All together our outing required about six hours, but the hike accomplished our purpose in that we felt invigorated from our long drive to Alaska.
THREE YEARS AGO AT THIS TIME:
4th ed. Autographed by the Authors
Hiking Shenandoah National Park
Hiking Shenandoah National Park is the 4th edition of a favorite guide book, created by Bert & Janie, a professional husband-wife journalism team. Lots of updates including more waterfall trails, updated descriptions of confusing trail junctions, and new color photographs. New text describes more of the park’s compelling natural history. Often the descriptions are personal as the Gildarts have hiked virtually every single park trail, sometimes repeatedly.
Big Sky Country is beautiful
Montana Icons: 50 Classic Symbols of the Treasure State
Montana Icons is a book for lovers of the western vista. Features photographs of fifty famous landmarks from what many call the “Last Best Place.” The book will make you feel homesick for Montana even if you already live here. Bert Gildart’s varied careers in Montana (Bus driver on an Indian reservation, a teacher, backcountry ranger, as well as a newspaper reporter, and photographer) have given him a special view of Montana, which he shares in this book. Share the view; click here.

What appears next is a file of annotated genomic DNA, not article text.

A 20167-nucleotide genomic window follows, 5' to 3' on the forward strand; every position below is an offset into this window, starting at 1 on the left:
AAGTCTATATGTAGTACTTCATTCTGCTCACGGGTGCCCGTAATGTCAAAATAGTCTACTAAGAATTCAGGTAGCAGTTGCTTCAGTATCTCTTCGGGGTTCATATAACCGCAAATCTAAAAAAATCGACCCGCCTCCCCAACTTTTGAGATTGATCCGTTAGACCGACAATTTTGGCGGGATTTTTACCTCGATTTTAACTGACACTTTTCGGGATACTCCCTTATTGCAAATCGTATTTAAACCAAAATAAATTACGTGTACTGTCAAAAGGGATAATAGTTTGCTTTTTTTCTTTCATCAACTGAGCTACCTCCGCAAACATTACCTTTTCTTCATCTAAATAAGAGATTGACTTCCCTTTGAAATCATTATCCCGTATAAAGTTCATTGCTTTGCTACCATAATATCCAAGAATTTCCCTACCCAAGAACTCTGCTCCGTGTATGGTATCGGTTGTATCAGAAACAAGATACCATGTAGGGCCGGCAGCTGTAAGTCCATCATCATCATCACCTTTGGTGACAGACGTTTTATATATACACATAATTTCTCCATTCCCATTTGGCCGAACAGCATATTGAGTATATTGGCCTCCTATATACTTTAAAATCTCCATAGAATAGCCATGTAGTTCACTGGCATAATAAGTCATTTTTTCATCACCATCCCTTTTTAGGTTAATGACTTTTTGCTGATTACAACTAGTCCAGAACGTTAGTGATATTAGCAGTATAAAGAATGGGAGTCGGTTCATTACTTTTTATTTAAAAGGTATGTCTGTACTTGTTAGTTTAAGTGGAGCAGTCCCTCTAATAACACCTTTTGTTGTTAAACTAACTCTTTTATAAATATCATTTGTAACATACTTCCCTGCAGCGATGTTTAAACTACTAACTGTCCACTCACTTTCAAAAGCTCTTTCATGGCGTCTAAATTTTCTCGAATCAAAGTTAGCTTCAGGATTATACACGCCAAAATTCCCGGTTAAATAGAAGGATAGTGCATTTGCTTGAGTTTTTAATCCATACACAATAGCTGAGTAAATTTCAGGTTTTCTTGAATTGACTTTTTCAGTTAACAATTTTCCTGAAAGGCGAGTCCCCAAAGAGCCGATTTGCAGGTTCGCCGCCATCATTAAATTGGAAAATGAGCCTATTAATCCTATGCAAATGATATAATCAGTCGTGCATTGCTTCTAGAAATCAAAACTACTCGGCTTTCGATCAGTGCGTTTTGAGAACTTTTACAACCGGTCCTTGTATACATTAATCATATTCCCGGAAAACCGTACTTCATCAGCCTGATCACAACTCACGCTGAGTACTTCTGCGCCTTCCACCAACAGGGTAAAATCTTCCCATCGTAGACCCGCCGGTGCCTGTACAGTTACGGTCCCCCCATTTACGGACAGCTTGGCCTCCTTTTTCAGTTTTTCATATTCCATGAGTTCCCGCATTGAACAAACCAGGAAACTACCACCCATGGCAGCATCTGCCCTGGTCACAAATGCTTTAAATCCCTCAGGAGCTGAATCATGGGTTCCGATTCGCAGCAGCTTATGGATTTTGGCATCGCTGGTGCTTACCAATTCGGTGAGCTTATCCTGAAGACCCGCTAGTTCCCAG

$16.95 + Autographed Copy
What makes Glacier, Glacier?
Glacier Icons: 50 Classic Views of the Crown of the Continent
Glacier Icons: What makes Glacier Park so special? In this book you can discover the story behind fifty of this park’s most amazing features. With this entertaining collection of photos, anecdotes and little known facts, Bert Gildart will be your backcountry guide. A former Glacier backcountry ranger turned writer/photographer, his hundreds of stories and images have appeared in literally dozens of periodicals including Time/Life, Smithsonian, and Field & Stream. Take a look at Glacier Icons
$16.95 + Autographed Copy